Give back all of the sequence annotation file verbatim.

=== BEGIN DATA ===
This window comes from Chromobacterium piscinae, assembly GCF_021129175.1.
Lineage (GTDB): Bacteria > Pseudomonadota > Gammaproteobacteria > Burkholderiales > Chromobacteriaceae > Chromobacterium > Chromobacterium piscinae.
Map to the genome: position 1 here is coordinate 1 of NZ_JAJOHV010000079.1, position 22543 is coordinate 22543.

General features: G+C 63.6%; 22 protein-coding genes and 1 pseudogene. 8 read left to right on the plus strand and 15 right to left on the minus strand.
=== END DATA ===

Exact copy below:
This window comes from Chromobacterium piscinae, assembly GCF_021129175.1.
Lineage (GTDB): Bacteria > Pseudomonadota > Gammaproteobacteria > Burkholderiales > Chromobacteriaceae > Chromobacterium > Chromobacterium piscinae.
Map to the genome: position 1 here is coordinate 1 of NZ_JAJOHV010000079.1, position 22543 is coordinate 22543.

General features: G+C 63.6%; 22 protein-coding genes and 1 pseudogene. 8 read left to right on the plus strand and 15 right to left on the minus strand.